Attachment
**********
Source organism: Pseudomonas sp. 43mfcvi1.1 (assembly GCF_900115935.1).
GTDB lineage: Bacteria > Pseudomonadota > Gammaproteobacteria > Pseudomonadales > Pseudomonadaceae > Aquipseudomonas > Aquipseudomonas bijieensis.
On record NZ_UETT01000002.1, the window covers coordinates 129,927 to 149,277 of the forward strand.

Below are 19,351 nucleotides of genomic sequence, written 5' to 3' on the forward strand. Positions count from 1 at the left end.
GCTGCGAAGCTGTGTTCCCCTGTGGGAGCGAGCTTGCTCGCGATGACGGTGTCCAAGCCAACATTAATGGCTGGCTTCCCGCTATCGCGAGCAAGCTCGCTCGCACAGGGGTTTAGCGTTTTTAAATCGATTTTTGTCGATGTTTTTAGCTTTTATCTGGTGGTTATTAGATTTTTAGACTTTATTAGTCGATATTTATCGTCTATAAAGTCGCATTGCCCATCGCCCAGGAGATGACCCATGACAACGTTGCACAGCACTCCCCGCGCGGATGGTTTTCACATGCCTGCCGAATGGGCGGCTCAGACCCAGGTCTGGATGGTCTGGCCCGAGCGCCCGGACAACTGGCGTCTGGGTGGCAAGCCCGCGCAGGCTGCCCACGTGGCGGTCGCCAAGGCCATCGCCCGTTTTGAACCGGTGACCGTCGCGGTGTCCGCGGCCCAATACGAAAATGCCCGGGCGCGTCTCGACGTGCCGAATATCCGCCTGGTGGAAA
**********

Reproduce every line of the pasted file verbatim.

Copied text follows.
Source organism: Pseudomonas sp. 43mfcvi1.1 (assembly GCF_900115935.1).
GTDB lineage: Bacteria > Pseudomonadota > Gammaproteobacteria > Pseudomonadales > Pseudomonadaceae > Aquipseudomonas > Aquipseudomonas bijieensis.
On record NZ_UETT01000002.1, the window covers coordinates 129,927 to 149,277 of the forward strand.

Below are 19,351 nucleotides of genomic sequence, written 5' to 3' on the forward strand. Positions count from 1 at the left end.
GCTGCGAAGCTGTGTTCCCCTGTGGGAGCGAGCTTGCTCGCGATGACGGTGTCCAAGCCAACATTAATGGCTGGCTTCCCGCTATCGCGAGCAAGCTCGCTCGCACAGGGGTTTAGCGTTTTTAAATCGATTTTTGTCGATGTTTTTAGCTTTTATCTGGTGGTTATTAGATTTTTAGACTTTATTAGTCGATATTTATCGTCTATAAAGTCGCATTGCCCATCGCCCAGGAGATGACCCATGACAACGTTGCACAGCACTCCCCGCGCGGATGGTTTTCACATGCCTGCCGAATGGGCGGCTCAGACCCAGGTCTGGATGGTCTGGCCCGAGCGCCCGGACAACTGGCGTCTGGGTGGCAAGCCCGCGCAGGCTGCCCACGTGGCGGTCGCCAAGGCCATCGCCCGTTTTGAACCGGTGACCGTCGCGGTGTCCGCGGCCCAATACGAAAATGCCCGGGCGCGTCTCGACGTGCCGAATATCCGCCTGGTGGAAA